I commend Professor Glenister's work to the hon. Gentleman.

Dame Elaine Kellett-Bowman : My right hon. Friend will recall that she was good enough to waive the requirement that there should be 7, 000 patients for one practice in the southern end of my constituency, when it had already recruited every man, woman and child in its area. That practice is now going from strength to strength. It has extended its buildings and is an example to all others in the area. Will she help fund-holding practices to extend now to the north end of my constituency?


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Mrs. Bottomley : I thank my hon. Friend. Those general practitioners with practice sizes that did not reach the 7, 000-patient limit are bringing to bear pressure that they should be able to join the scheme. That is why we so welcome the consortia that are developing, which make it possible to push through the preferences of general practitioners in the delivery of care for patients.

Ms Primarolo : When will the Secretary of State accept the evidence that a two-tier system is being created by GP fund holders? The joint consultants committee has handed her a document which demonstrates that 70 per cent. of hospitals are fast-tracking GP fund holder patients. When will she act on that information? When will she make it impossible for GP fund holders to make profits for themselves instead of spending the money in the national health service where it is needed? When will she finally agree to prevent the payment of a £35,000 management fee to every GP fund holder to be spent on bureaucracy and instead give it to practice nurses, who are desperately needed in our community?

Mrs. Bottomley : When a hospital has completed the contract that it has agreed with the district health authority to meet its patients' targets and to ensure that it improves the quality and quantity of care, if it has spare capacity it can give it to another health authority or to a GP fund holder. The hon. Lady should ask why the GP fund holders have been able to use comparable amounts of money so much more effectively. Let us learn from that. Let us level up and have good value for money, rather than look for the lowest common denominator.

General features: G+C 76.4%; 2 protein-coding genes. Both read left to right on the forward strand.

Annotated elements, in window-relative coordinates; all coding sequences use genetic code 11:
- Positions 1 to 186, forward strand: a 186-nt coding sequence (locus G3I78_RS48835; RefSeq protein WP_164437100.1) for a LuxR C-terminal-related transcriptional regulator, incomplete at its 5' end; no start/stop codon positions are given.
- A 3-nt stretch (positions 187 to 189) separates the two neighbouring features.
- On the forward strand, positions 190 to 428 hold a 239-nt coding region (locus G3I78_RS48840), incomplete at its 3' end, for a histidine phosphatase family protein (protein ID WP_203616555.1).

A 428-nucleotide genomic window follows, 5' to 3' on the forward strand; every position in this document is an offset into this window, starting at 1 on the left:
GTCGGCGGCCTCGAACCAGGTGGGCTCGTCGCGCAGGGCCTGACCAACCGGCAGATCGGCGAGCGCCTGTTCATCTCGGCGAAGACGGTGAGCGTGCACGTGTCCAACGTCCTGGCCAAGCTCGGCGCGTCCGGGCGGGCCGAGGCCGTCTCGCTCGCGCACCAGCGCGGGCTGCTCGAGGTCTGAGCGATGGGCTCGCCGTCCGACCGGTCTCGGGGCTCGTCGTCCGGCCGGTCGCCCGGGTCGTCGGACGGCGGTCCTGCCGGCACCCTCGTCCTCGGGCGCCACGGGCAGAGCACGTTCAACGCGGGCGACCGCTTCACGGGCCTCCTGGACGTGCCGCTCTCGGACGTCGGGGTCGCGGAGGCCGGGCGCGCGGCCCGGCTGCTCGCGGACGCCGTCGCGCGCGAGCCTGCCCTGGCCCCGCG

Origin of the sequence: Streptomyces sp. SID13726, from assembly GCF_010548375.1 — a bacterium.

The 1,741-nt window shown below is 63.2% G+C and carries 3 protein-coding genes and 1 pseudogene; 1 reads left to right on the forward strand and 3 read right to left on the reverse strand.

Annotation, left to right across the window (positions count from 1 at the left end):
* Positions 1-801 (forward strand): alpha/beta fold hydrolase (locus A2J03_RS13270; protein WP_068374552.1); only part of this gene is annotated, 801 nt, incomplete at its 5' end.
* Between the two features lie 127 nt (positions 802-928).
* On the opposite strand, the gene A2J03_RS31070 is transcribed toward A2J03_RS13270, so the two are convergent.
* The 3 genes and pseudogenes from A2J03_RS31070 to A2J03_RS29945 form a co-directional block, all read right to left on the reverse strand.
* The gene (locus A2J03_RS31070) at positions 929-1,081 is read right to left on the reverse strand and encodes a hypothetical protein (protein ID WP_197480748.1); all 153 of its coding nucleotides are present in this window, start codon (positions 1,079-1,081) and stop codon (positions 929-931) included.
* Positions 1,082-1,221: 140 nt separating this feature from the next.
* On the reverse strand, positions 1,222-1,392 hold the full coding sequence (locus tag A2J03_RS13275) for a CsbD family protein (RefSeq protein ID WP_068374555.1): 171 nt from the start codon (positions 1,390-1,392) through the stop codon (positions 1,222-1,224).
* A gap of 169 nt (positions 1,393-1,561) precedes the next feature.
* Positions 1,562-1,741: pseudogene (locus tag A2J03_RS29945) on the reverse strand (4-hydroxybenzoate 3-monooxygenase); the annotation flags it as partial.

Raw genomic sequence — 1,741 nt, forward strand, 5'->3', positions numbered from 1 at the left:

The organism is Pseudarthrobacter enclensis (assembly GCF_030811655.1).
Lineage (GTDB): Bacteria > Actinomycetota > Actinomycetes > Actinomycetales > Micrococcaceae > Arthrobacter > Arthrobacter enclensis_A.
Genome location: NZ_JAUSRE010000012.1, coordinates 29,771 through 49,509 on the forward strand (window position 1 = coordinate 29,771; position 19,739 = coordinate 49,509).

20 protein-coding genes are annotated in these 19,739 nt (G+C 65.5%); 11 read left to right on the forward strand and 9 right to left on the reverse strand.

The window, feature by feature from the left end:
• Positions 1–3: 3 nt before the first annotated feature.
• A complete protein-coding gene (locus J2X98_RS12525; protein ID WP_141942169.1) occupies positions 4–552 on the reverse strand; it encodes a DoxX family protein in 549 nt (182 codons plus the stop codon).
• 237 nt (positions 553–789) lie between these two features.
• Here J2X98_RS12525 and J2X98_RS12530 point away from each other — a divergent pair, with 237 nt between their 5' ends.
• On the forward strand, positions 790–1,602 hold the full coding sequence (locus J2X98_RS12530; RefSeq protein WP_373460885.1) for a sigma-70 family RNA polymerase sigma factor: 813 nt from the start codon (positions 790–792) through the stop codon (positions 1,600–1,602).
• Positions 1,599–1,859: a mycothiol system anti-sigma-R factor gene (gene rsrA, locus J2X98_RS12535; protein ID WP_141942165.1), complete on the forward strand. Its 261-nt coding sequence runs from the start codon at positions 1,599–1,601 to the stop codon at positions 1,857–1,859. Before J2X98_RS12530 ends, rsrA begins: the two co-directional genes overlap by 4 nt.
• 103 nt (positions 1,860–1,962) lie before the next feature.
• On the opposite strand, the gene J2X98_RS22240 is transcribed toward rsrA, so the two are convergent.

The hon. Lady resists no opportunity to take a swipe at any managers in the health service. The management allowance for GP fund holders is enabling resources to be used more effectively ; it is about 2 per cent. of the cost. There have been benefits of about 4 per cent. These are ploughed into better patient care. They do not go into the GPs' pockets. They go to physiotherapists, chiropodists and--exactly what the hon. Lady wants--more practice nurses.

Accident and Emergency Units

3. Mr. French : To ask the Secretary of State for Health in how many hospital accident and emergency units medical staff are routinely made available to assess the seriousness of each case immediately on arrival.